Claudine K: Harvard President Won’t Lose Job Over Congress Controversy

  • By Madeline Halbert
  • BBC News

image source, Good pictures

image caption,

Claudine Kay testified before Congress last week along with the leaders of the University of Pennsylvania and MIT.

Harvard University President Claudine Kay says she will keep her job despite mounting controversy after appearing before Congress last week.

Dr Kay faced pressure to resign after failing to say whether students calling for the genocide of the Jewish people would be disciplined.

But nearly 700 employees rallied behind him in a letter over the weekend.

In a statement Tuesday, the school board “reaffirms[ing] Our support for his leadership.

“Our extensive discussions confirm our belief that President Kay is the right leader to help our community heal and address the most pressing social issues we face,” said the Harvard Corporation, the university’s highest governing body.

“At this tumultuous and difficult time, we stand unanimously in support of President Kay,” the 13-member panel added.

The news that Dr. Kay will be president comes days after University of Pennsylvania president Elizabeth McGill announced her resignation after facing similar backlash over her own congressional testimony.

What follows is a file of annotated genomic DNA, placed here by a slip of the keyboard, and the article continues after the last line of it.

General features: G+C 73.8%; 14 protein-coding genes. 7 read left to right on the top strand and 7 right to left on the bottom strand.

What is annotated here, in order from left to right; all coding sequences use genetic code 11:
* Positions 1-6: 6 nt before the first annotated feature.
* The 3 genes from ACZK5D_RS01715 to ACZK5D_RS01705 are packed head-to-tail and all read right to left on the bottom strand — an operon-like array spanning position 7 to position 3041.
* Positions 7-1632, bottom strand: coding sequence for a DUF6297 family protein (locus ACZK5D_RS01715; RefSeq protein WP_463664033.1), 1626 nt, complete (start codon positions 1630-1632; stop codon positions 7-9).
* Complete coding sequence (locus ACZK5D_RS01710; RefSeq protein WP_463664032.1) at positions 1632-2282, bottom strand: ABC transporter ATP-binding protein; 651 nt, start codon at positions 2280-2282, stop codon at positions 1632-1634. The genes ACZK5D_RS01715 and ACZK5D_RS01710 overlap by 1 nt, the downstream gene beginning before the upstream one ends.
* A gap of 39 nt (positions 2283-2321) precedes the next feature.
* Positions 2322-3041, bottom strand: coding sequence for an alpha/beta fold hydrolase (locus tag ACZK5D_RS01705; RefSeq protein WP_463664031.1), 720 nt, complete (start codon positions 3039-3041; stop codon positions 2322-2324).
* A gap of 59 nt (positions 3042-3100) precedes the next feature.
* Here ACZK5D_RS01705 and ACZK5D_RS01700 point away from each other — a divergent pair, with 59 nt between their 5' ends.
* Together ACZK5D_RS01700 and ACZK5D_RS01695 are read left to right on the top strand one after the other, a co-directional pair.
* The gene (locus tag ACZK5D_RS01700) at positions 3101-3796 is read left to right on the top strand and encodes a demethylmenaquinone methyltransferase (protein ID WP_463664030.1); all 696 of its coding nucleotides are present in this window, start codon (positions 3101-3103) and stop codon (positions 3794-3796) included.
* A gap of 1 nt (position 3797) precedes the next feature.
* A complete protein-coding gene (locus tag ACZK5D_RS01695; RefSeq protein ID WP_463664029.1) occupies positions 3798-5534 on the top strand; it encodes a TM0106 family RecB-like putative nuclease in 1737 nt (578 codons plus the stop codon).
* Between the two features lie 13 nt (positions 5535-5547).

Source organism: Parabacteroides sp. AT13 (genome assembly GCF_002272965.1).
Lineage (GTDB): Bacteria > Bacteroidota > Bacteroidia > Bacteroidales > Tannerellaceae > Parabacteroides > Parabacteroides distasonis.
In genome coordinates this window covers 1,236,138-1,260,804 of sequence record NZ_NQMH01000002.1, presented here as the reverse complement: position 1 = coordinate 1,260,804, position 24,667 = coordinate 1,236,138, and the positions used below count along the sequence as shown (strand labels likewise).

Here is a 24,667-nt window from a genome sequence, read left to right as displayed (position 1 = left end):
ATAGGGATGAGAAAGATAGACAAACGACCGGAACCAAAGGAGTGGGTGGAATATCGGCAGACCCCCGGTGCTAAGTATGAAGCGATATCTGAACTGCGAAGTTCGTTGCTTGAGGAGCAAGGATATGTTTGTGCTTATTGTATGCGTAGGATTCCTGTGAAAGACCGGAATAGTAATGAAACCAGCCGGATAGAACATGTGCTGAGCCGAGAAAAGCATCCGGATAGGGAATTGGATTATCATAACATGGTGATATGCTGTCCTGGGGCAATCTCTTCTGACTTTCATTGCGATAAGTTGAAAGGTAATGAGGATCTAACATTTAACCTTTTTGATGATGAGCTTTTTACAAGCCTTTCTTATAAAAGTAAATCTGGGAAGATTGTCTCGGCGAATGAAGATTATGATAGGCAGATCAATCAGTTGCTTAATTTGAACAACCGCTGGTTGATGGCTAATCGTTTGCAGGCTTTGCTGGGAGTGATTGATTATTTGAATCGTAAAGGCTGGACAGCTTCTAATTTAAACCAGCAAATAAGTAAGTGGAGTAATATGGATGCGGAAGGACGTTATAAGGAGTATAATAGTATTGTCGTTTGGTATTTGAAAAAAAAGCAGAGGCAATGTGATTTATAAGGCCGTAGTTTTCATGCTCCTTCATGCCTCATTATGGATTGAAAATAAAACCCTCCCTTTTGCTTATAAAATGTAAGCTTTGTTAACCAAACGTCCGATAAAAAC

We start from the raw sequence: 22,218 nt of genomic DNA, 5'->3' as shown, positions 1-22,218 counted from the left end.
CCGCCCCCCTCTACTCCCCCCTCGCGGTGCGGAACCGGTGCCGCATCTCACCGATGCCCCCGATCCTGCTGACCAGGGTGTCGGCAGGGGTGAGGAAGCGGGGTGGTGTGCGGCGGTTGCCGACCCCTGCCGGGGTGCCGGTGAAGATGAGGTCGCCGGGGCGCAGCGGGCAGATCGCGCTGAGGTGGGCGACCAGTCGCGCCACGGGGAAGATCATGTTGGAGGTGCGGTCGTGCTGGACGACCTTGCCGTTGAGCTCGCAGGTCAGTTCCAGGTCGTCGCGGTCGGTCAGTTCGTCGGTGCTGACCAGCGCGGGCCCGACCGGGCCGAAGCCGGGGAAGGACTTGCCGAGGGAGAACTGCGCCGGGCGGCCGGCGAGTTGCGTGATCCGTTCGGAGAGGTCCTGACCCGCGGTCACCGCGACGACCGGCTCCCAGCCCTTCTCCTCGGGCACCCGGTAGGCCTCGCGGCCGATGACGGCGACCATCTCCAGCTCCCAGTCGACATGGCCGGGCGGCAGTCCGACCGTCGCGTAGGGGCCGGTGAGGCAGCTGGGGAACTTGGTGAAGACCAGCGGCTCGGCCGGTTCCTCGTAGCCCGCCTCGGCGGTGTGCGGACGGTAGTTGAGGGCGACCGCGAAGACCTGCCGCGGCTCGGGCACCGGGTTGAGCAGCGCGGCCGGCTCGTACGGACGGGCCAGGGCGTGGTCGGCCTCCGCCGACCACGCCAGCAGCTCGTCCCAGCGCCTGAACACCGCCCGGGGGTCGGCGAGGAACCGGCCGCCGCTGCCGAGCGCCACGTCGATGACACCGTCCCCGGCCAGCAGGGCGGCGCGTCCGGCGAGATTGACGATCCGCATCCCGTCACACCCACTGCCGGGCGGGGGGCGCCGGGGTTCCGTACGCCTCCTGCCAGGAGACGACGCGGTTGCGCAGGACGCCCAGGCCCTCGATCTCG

Dr Kay testified at a House of Representatives hearing on anti-Semitism last week, alongside Ms Magill and Massachusetts Institute of Technology president Sally Kornbluth.

Under tense questioning from Republican Congresswoman Elise Stefanik, Dr. Kay said she believes calls for the genocide of Jews are hateful, but said whether it violates Harvard’s code of conduct on bullying and harassment depends on the context.

Crimson later apologized in an interview with Harvard’s campus newspaper.

“I don’t know how you can feel anything other than upset when the words add up to the suffering and the pain,” she said.

In its statement, the Harvard Corporation said calls for genocide were “abhorrent” and that Dr Kay’s initial statement “should have been an immediate, direct and unequivocal condemnation”.

But the school noted that Harvard’s president apologized for how he handled his testimony before Congress.

“Harvard’s mission is to advance knowledge, research, and innovation that will help solve profound social problems and encourage creative discourse, and we are confident that President Kay will lead Harvard forward in fulfilling this important mission,” the board said.

Nearly 700 faculty members signed a petition over the weekend asking Harvard to “resist political pressures inconsistent with Harvard’s commitment to academic freedom” and to keep Dr. Kay as president.

Meanwhile, more than 70 lawmakers, mostly Republicans, have called for Dr Kay’s resignation, saying his responses to the inquiry were “disgusting”.

Appointed in July, he is the university’s first black president in its 368-year history.

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